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About Synthetic Biology


"Synthetic biology" is an umbrella term that refers to a new set of powerful techniques for manipulating the fundamental molecular structures of life, including genes, genomes, cells and proteins. Techniques being developed under the "synthetic biology" rubric include the modification of existing bacteria to produce useful substances or perform new functions, the creation of novel artificial organisms from "scratch," and — less noted to date — the modification of animal and human genes.

Synthetic biologists foresee a host of human applications, including new methods to produce drugs, biofuels and vaccines; to diagnose, prevent and cure disease; and — far more controversially — to screen, select, and modify genes for specified traits in embryos, children, and adults. Nonetheless, the field remains in its early days, and separating hype from real potential remains difficult.

While diverse constituencies have voiced concerns about ecological and biosecurity risks, little attention has so far been called to the dangers connected to synthetic biology's human applications. Synthetically engineered viruses and pathogens and synthetic organisms released in the human body such as "tumor eating" bacteria, for example, pose profound dangers to human health.

Synthetic biology also presents dangers of a different kind if the field spawns forms of human genetic manipulation that heretofore have been impracticable. These include human reproductive cloning, the creation of "designer babies" through inheritable genetic modification, and other purported "enhancements." Leading figures in the synthetic biology field have in fact predicted, and in some cases embraced, such eugenic visions.

Such prospects raise concerns for social justice, human rights, and equality. However, at present, no comprehensive framework for assessment, oversight and regulation of synthetic biology exists nationally or internationally.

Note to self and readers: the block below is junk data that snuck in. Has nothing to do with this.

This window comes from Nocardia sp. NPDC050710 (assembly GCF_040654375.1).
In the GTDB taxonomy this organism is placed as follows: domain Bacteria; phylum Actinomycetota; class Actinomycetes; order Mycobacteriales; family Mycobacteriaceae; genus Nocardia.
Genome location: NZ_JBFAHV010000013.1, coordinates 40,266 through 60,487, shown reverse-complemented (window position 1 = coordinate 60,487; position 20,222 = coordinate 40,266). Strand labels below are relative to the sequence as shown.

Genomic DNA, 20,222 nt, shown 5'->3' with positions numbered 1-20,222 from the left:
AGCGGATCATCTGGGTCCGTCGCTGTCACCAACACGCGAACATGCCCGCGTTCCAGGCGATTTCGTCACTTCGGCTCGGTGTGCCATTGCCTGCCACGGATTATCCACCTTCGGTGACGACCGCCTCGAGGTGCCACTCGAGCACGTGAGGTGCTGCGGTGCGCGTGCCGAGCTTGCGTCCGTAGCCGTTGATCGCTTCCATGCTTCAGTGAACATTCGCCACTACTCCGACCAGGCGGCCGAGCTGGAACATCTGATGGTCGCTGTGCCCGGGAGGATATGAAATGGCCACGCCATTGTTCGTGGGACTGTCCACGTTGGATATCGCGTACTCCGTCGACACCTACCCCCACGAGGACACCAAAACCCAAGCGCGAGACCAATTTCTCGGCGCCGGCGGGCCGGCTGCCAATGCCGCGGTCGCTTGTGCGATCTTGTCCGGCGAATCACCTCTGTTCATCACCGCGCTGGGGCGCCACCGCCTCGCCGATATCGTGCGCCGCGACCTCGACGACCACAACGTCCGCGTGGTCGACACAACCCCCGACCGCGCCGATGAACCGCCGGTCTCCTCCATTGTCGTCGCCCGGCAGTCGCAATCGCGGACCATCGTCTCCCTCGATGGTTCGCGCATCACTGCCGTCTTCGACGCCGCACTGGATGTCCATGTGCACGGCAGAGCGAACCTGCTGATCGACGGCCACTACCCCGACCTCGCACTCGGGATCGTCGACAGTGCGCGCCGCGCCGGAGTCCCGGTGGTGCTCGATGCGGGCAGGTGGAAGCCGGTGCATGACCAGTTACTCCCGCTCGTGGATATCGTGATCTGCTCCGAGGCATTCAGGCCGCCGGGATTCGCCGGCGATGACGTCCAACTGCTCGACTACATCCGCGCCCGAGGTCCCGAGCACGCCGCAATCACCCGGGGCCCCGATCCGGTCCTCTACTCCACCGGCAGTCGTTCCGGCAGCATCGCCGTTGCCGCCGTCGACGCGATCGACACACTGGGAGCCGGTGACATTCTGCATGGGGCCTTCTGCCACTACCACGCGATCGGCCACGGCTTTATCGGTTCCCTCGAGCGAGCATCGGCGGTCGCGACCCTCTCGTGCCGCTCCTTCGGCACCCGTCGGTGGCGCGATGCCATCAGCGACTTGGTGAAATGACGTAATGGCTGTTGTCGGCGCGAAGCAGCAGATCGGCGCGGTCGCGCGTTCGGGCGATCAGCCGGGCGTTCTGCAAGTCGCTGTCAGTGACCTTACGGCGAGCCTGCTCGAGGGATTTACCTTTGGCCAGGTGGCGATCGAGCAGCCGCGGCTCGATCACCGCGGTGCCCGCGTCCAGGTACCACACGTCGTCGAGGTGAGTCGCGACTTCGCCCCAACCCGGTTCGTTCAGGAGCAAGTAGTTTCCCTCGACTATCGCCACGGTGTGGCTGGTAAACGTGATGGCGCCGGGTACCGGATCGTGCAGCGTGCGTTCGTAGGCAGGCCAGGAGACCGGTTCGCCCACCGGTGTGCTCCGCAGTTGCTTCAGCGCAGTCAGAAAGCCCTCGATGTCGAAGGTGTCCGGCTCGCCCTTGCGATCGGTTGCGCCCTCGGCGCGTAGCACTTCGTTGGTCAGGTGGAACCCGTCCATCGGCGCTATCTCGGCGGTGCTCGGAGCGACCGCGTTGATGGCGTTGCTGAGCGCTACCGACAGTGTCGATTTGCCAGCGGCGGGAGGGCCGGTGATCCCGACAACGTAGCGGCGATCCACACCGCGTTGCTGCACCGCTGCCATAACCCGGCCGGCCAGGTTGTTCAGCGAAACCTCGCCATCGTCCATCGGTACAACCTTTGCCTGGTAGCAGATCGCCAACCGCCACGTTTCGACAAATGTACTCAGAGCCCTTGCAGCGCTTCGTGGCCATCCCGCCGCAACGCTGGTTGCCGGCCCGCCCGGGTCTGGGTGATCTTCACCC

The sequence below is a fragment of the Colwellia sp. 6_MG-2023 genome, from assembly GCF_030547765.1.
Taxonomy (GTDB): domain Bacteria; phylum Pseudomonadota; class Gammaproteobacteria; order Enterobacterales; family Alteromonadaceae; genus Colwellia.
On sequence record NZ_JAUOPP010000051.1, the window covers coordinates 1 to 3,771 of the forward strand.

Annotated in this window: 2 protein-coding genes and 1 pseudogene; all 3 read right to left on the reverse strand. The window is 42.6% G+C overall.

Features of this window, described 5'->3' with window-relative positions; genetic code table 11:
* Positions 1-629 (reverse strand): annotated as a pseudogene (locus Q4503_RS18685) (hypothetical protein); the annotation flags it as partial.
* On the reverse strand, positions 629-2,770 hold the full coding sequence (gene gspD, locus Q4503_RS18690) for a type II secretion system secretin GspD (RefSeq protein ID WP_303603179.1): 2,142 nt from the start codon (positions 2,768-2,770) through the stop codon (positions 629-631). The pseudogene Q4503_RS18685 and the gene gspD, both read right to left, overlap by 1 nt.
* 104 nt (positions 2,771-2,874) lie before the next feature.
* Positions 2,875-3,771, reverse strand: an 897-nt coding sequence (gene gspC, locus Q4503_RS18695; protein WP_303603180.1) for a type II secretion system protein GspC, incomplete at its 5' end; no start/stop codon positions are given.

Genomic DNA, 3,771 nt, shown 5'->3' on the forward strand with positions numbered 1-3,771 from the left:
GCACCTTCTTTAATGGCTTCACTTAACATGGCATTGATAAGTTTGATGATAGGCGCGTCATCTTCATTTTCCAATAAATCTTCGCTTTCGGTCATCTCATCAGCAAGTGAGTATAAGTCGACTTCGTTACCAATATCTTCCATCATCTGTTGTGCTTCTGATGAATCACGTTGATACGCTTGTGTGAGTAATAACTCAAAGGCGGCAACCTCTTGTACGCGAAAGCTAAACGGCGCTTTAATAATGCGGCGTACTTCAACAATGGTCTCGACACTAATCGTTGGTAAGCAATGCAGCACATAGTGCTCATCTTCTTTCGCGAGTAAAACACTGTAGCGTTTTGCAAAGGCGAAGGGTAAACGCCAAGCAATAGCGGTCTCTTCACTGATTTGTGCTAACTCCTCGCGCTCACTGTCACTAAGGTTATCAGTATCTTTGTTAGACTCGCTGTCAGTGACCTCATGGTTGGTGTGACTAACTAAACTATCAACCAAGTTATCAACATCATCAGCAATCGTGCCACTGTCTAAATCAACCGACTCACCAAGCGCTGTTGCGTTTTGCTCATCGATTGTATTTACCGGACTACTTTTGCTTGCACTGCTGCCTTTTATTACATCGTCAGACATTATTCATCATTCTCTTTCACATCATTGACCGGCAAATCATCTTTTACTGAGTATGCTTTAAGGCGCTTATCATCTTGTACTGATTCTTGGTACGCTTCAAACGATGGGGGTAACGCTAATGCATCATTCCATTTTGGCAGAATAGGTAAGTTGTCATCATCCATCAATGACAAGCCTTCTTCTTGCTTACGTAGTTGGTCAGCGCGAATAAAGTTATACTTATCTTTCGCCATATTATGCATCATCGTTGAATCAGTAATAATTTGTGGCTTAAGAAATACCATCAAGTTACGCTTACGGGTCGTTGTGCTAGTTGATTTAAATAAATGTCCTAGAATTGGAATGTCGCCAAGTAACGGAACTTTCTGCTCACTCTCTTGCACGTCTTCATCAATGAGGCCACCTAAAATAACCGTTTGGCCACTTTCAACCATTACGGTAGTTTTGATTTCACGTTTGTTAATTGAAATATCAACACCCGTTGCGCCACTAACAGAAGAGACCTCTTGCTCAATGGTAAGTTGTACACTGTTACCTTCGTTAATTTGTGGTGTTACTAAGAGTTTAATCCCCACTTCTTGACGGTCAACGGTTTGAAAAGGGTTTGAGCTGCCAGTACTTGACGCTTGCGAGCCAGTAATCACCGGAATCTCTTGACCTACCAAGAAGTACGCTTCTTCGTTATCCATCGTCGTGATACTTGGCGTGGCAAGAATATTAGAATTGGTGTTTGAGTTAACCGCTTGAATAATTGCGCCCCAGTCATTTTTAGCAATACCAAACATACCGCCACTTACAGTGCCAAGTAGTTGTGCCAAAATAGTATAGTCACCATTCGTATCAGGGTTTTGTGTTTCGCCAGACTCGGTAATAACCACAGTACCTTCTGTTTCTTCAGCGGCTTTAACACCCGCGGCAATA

Failures and Risks in Biosafety Regulationby Pete ShanksBiopolitical TimesJuly 24th, 2014Accidents at CDC and elsewhere point up the difficulties in regulating potentially dangerous releases of genetically modified organisms, which scientists are, quite responsibly, discussing.
C.D.C. Director Admits to Pattern of Unsafe Practicesby Denise GradyThe New York TimesJuly 16th, 2014Dr. Thomas Frieden admitted that recent laboratory accidents involving flu viruses and anthrax were not isolated mistakes, but part of a broader problem of unsafe practices at the agency.
It’s 10 o'Clock -- Do You Know Where Your Bubonic Plague Is?by Laurie GarrettForeign PolicyJuly 10th, 2014Spilled smallpox, missing SARS, and rogue scientists with mutant H1N1. If you’re not scared, you should be.
What-Syn-a-Name?by Jim ThomasThe GuardianJuly 8th, 2014Synthetic biology is attracting attention from both scientists and regulators. But there is little agreement on what it is. Can we find a road out of synthetic biology’s definitional quagmire?
On the New Alphabet of Lifeby George Estreich, Biopolitical Times guest contributorJune 6th, 2014On metaphors, stories, and synthetic nucleotides: rewriting the code of life.
When and How Will We Regulate Synthetic Biology?by Pete ShanksBiopolitical TimesJune 6th, 2014Several discussion documents about potential ways to regulate synthetic biology, nationally and internationally, have recently been published. They range from serious efforts to industry public relations exercises.
Venter Institute-Led Team Details Synbio Policy Challenges and OptionsGenetic Engineering and Biotechnology NewsMay 29th, 2014A new report details the challenges faced by regulators with the increased use of more sophisticated synthetic biology.
2-4-6-8, Novel Pairs to Replicateby Pete ShanksBiopolitical TimesMay 29th, 2014A pair of artificial nucleotides have been inserted into E. coli, which reproduced the three base-pairs successfully until the source of nucleotides ran out.
Uninformed Tech Regulations Will Either Kill Innovation or Risk Human Livesby Jason KoeblerViceMay 27th, 2014How is the United States going to regulate new technologies that let people enhance and clone themselves, create synthetic organisms, and, perhaps, even cheat death?
Biotech Industry Cooks up PR Plans to Get us to Swallow Synthetic Biology Foodby Dana PerlsFood and Technology BlogMay 22nd, 2014Friends of the Earth exposes what was supposed to be a closed door and off-the-record industry meeting of some of the most powerful agribusiness, food and synthetic biology companies in the world.
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